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Played to Death Reading Guide

  1. How would you describe Scott Drayco? How does his complicated, tragic, and musical past affect his psyche and the way he looks at life?

  2. Drayco was born with a form of synesthesia, where he hears sounds as tones, colors, shapes, and textures. Is this a blessing or a curse? Is this something you’d be happy to have?

  3. How does the theme “the inability to let go of the past leaves no room for a future and leads to disillusionment and tragedy” relate to the characters in the book?

  4. What do the various appearances of birds (owls, geese, grackles, hummingbird tattoo) signify?

  5. Drayco feels that the Cape Unity case touches “upon so many tragedies, was so symbolic of the consequences of war—and the jealousy, greed, and hatred upon which war was based—it was hard to separate these two deaths from the many.” What are other ways war reaches beyond its time and place to affect future generations?

  6. Councilman Randolph Squier works in an office with “In Spiritu et Veritate” (“In Spirit and in Truth”) carved into the front of the building. How is this not evidenced in Squier’s own behavior and choices? And how is it observed or defied by others in the book?

  7. Darcie Squier and Drayco are both vulnerable, which almost leads to disaster before Drayco is able to pull himself away. Do you think they may eventually wind up together? Would that be a good thing or not?

  8. Meanwhile, Deputy Nelia Tyler is trapped in her own unhappy marriage. Yet she remains loyal to her handicapped, but bitter (and possibly abusive), husband, even as she finds herself attracted to Drayco. What should a spouse’s loyalties be in the face of such difficult circumstances?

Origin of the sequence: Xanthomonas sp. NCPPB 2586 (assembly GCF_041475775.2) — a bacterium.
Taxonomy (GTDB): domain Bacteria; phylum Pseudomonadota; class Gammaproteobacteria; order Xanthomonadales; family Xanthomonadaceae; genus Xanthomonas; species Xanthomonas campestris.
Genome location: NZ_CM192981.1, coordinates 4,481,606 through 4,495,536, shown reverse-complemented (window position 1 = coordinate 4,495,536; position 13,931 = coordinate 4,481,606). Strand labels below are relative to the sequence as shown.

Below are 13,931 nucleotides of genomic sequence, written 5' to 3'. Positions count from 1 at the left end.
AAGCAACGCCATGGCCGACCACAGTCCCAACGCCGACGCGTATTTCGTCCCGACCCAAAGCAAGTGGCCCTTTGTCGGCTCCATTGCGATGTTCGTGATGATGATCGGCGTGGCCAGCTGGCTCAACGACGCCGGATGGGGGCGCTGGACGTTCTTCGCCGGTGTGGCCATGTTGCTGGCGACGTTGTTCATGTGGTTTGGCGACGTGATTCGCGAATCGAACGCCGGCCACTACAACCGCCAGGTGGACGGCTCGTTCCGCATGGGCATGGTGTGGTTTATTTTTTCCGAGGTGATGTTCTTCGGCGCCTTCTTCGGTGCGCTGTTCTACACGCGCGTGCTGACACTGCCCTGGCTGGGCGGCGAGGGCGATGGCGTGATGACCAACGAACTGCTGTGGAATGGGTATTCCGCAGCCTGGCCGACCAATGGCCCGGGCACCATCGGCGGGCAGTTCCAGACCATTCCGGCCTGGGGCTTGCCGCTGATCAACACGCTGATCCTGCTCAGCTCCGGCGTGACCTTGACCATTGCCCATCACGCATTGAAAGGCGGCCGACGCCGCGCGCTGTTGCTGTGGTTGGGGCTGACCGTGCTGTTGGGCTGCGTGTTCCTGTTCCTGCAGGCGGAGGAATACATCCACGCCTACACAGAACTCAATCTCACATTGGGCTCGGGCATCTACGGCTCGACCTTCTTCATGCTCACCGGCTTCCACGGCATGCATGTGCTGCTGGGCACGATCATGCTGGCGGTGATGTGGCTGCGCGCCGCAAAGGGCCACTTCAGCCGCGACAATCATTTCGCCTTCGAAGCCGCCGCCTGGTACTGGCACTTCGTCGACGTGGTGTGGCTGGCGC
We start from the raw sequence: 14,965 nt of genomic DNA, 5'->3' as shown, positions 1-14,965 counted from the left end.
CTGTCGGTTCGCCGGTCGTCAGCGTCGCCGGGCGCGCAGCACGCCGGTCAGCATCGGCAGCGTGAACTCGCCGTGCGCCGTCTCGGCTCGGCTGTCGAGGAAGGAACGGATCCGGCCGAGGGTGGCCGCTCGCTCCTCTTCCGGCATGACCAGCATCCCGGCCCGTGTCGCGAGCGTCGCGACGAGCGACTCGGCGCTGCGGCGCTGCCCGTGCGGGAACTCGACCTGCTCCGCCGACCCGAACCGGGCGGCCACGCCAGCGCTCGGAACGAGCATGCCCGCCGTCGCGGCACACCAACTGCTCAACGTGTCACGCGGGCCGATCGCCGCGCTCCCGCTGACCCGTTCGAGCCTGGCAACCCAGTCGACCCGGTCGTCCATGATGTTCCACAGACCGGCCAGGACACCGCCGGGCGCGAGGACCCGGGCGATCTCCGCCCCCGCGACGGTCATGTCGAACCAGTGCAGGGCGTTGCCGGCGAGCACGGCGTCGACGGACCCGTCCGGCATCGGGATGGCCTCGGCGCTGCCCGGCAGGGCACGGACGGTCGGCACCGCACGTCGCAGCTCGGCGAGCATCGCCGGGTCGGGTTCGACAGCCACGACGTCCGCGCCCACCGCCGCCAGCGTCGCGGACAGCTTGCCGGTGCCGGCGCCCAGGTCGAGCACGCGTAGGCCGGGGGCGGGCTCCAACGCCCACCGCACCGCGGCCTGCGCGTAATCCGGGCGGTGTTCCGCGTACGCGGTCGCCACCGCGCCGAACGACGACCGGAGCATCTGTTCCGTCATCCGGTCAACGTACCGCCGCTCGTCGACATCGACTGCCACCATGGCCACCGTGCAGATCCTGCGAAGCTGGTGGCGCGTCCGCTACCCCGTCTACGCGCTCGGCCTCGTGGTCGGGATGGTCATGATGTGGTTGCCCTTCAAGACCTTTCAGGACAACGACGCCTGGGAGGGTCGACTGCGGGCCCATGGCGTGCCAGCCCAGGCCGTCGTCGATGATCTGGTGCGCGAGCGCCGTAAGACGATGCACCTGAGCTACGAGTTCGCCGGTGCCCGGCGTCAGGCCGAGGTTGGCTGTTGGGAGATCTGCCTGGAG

9. Drayco uses the counterpoint of Johann Sebastian Bach’s music to help him puzzle through difficult concepts and ideas. But in one part of the book, he plays Reece Wable’s music box, with the tune “The Windmills of My Mind.” How are the lyrics relevant to the case and how do they mirror Bach’s complicated counterpoint? *

  10. Reece Wable and Sheriff Sailor both mention kismet (fate, destiny), and Drayco himself envies people who believe there is a purpose for everything, even murder. Did destiny play a role in Drayco solving the case?

  11. At the beginning of the novel, Drayco is suffering from nightmares from his previous case that ended in tragedy. How has this changed by the end of the book? Can he let go of the past enough to move on and continue his quest to help people through his crime consulting work?




* Excerpts from “The Windmills of My Mind”:


Keys that jingle in your pocket, words that jangle in your head

Like a circle in a spiral, like a wheel within a wheel

Never ending or beginning on an ever spinning reel

As the images unwind, like the circles that you find in

The windmills of your mind.

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